• TEDx UPLB

How do we feed the future?

An estimate of 7.6 million Filipino households has experienced involuntary hunger at least once due to insufficient food supply during the COVID 19 pandemic. The Social Weather Stations (SWS) recorded a 30.7% hunger incidence during their survey in September 2020. It was 9.8 points higher than the record from July of the same year (20.9%) and almost 22 points higher than December 2019 (8.8%).


Out of the 7.6 million families, 5.5 million have experienced moderate hunger –they experienced hunger one or a few times. On the other hand, 2.2 million families have experienced severe hunger –went hungry often or always in the last three months. The SWS survey reflects the effects of the massive loss of livelihood, resources, and employment caused by the pandemic.


But hunger has always been a serious problem in the Philippines way before the pandemic started. In 2017, we even ranked 29th in the Global Hunger Index. More than 13 million Filipinos can't afford to eat thrice in a day despite the government's efforts.


In the slums of Metro Manila, most families were forced to scavenge from dumpsters just to put food on their tables. Pagpag is left-over food from garbage and dumps that are washed, cooked, and even sold. And despite the warnings of the National Anti-Poverty Commission and other health agencies, it has been a staple in the lives of these communities.


Seeing their situation makes one wonder, why in a country with hectares and hectares of agricultural land, why are millions of people experiencing hunger?


Over 2,000 tons of food are wasted every single day in Metro Manila, even though an alarming number of families are sinking way below the poverty line. Aside from causing food insecurity, the massive food waste also contributes to the destruction of our planet. It wastes the water, oil, and land used in the production and distribution of these food supplies; it also releases methane, a greenhouse gas, as it begins to decompose or rot; and it harms our depleting biodiversity. Hence, this problem must be solved immediately.


How do we bring these wasted foods to our hungry countrymen before it reaches the dumpsters and landfills?


Western countries like France and Italy have implemented an anti-food-waste ban. These legislations encourage supermarkets to donate their unused food instead of just throwing them out. In Denmark, the government established Wefood, a mandated food waste grocery, which sells excess food from local markets at a 50% discount. Meanwhile, in Canada, a pay-what-you-can grocery store was opened.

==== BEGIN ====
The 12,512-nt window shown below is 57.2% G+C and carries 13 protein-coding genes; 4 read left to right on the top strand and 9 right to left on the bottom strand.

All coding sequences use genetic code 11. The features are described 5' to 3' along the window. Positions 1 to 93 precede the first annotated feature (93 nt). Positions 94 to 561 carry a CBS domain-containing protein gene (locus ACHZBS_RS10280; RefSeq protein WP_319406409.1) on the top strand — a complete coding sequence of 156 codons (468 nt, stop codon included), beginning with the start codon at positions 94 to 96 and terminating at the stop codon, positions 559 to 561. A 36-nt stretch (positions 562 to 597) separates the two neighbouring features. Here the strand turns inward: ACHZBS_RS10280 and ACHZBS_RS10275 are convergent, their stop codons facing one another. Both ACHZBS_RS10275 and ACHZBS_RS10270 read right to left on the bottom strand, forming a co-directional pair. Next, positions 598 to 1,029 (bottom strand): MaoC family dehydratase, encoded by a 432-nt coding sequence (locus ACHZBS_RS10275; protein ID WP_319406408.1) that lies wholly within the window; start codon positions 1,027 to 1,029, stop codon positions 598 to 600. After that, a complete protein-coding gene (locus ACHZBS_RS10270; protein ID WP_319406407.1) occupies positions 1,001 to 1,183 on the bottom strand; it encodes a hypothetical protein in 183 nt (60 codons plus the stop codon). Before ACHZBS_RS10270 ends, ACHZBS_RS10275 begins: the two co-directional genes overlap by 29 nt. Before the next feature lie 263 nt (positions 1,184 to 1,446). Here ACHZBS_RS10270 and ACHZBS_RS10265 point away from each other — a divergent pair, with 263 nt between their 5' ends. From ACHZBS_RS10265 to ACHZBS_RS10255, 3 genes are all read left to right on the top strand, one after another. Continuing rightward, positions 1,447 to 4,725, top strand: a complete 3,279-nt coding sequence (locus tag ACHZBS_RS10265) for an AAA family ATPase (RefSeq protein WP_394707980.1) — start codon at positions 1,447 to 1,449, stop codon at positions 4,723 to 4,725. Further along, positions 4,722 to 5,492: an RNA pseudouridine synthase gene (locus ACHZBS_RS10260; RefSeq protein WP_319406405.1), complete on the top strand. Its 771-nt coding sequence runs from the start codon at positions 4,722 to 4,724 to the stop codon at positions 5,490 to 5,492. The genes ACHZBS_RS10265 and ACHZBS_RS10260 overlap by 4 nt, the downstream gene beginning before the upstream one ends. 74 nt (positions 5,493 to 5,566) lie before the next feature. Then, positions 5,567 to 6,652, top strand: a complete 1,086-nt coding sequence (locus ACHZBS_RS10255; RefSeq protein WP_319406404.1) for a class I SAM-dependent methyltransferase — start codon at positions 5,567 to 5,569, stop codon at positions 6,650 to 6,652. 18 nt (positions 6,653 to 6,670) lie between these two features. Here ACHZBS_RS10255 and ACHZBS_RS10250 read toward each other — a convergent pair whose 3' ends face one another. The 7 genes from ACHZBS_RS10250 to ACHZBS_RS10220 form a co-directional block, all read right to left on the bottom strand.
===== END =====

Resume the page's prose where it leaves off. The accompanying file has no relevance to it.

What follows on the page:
While similar laws and regulations are yet to be drafted and implemented in our country, non-government organizations (NGOs) like the World Wild Fund for Nature (WWF) Philippines are spearheading projects like "The Sustainable Diner: A Key Ingredient for Sustainable Tourism" in cooperation with establishments in Metro Manila and Tagaytay City. The project aims to equip the media, food establishments, academe, and even fellow NGOs with the knowledge and practices on preventing, managing, and diverting food wastes from their homes.


Although projects like these are beneficial in the campaign against food wastes, it rarely reaches the masses. Local government units must cooperate with these NGOs, major food and beverage companies, supermarkets, and food establishments to formulate programs that would cater to those who need it the most.


That's just one approach to tackle our problem. If we want to live in a country where everyone gets to eat a sufficient meal every day, we must make real changes in our policies, laws, and actions. We need to start paying attention to our food and agricultural sector. Our farmers, especially the small-timers, need our support. Adequate funds should be allocated to really allow them to make developments and reforms that would improve the conditions and ensure food security in our country, especially now that we are in a seemingly never-ending pandemic.


Additionally, the government should also start projects that would teach local communities about gardening by conducting seminars and providing them the adequate resources to create their gardens in their area. Projects like these could encourage the rise of community-supported agriculture (CSA), which directly connects producers and consumers. Aside from providing fresh and healthier produce, CSA also creates a more cost-effective and transparent local food system beneficial to both farmers and consumers.


Ultimately, agriculture plays an integral role in shaping our past, present, and our future. And if you want to unravel more stories and ideas that capture the link between our society and agriculture with the passing of time, stay tuned for TEDxUPLB 2021: Sign of the Times on May 2, 2021. Hope to see you there!


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